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West Valley contractor eliminating 65 jobs; Workers were hired with stimulus funding

The prime contractor to the U.S. Department of Energy at the West Valley Demonstration Project is cutting its work force by about 20 percent.

West Valley Environmental Services says it needs to eliminate 65 of its 325 jobs as federal stimulus dollars tied to specific projects come to an end. The cuts will leave the contractor with about 260 jobs at the Cattaraugus County operation.

Additional reductions could follow when a new prime contractor takes over this summer and decides how many employees it needs at West Valley.

West Valley Environmental is trying to eliminate the 65 jobs with few or no involuntary layoffs, by offering a voluntary separation program to workers. Employees have until Monday to apply for the program, said John Chamberlain, the company's technical adviser.

Employees who leave under the "self-select program" will receive benefits including severance pay based on years of service, extended health care coverage and retraining support.

About $64 million in federal stimulus dollars was awarded to accelerate certain projects at West Valley over a three-year period. Those funds expire in June.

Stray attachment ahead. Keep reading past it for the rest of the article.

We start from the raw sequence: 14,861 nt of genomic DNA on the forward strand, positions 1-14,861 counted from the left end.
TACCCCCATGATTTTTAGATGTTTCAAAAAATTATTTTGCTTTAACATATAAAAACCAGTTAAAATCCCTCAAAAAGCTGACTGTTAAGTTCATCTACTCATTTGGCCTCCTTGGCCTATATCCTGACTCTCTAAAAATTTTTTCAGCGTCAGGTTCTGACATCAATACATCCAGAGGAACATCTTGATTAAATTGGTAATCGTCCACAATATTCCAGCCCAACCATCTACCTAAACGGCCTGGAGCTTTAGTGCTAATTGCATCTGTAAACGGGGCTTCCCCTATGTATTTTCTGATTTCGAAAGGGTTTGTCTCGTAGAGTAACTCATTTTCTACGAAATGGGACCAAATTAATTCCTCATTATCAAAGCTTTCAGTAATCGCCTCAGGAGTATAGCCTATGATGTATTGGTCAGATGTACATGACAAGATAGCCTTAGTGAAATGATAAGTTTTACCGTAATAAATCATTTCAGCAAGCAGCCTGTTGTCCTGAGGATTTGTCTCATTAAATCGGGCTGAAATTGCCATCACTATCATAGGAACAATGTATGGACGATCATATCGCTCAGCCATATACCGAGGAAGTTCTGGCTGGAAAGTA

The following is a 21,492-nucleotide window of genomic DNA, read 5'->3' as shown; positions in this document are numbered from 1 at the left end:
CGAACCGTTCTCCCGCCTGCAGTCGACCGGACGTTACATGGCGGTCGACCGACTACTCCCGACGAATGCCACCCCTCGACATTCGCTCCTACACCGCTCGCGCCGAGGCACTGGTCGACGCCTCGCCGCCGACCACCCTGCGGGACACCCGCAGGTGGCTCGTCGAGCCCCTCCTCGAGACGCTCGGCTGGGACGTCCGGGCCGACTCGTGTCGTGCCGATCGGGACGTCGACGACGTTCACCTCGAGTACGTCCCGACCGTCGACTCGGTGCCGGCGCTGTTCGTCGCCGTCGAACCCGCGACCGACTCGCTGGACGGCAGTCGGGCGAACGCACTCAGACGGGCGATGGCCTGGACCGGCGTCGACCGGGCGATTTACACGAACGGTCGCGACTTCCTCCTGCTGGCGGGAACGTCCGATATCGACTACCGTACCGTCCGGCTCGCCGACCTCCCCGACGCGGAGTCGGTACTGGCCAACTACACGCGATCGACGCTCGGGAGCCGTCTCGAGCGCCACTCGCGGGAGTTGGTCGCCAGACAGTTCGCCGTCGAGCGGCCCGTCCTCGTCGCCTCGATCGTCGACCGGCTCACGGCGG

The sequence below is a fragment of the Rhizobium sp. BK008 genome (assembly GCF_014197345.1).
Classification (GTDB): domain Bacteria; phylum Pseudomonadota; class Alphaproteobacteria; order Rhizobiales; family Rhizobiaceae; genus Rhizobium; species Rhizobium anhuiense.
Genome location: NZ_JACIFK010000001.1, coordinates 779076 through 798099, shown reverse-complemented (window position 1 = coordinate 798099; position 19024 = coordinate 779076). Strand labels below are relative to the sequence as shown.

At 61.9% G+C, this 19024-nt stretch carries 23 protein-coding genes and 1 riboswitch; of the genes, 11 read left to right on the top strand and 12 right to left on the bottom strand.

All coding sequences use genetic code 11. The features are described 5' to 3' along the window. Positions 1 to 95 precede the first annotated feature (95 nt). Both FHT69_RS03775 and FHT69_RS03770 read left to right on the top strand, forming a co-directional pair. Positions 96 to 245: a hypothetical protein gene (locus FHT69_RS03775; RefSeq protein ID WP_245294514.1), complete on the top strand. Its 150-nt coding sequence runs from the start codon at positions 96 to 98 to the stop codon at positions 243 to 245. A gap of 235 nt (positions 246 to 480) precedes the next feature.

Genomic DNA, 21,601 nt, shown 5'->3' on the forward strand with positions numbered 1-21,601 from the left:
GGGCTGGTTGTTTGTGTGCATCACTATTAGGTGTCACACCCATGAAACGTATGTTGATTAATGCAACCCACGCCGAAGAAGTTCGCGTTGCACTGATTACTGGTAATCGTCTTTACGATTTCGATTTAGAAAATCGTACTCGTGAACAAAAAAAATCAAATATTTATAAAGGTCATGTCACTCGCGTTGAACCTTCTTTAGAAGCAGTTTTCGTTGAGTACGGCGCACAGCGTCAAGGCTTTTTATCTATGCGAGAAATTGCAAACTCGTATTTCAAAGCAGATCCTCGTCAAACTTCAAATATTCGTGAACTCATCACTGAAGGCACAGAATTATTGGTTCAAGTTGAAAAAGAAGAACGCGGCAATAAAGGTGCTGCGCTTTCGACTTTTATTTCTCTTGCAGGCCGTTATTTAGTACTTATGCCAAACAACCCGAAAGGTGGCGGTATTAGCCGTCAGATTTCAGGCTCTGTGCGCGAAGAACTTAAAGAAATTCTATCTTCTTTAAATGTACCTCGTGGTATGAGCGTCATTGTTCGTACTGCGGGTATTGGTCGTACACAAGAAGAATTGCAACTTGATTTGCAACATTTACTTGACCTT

"We have to get to the right employment to match that," Chamberlain said. The 65 jobs represent the same number of positions created with the stimulus funds.

The work force at West Valley could shrink some more. The Energy Department is about to select a prime contractor to succeed West Valley Environmental to carry out the next phase of work under a seven-year contract. That work will include some demolition.

"There could be another round of layoffs, or there might not be. We don't know," Chamberlain said. The answer will not come until the new contractor is in place this summer and evaluates the work force.

West Valley, just south of Springville, was the site of the nation's only privately operated commercial nuclear fuel processing facility. The operation separated reusable uranium and plutonium from spent fuel, which came from both commercial and federal nuclear reactors.

The facility was shut down in 1972. Cleanup has been ongoing since the 1980s.

Employment at West Valley rose through the 1980s and early 1990s, peaking at about 1,000 people in the mid-1990s, according to data from West Valley Environmental. Employment there has fallen over the past 15 years, dropping below the 400-person mark about five years ago. The company has been the prime contractor since 2007. About half of the site's current work force comes from north of Cattaraugus Creek, Chamberlain said.


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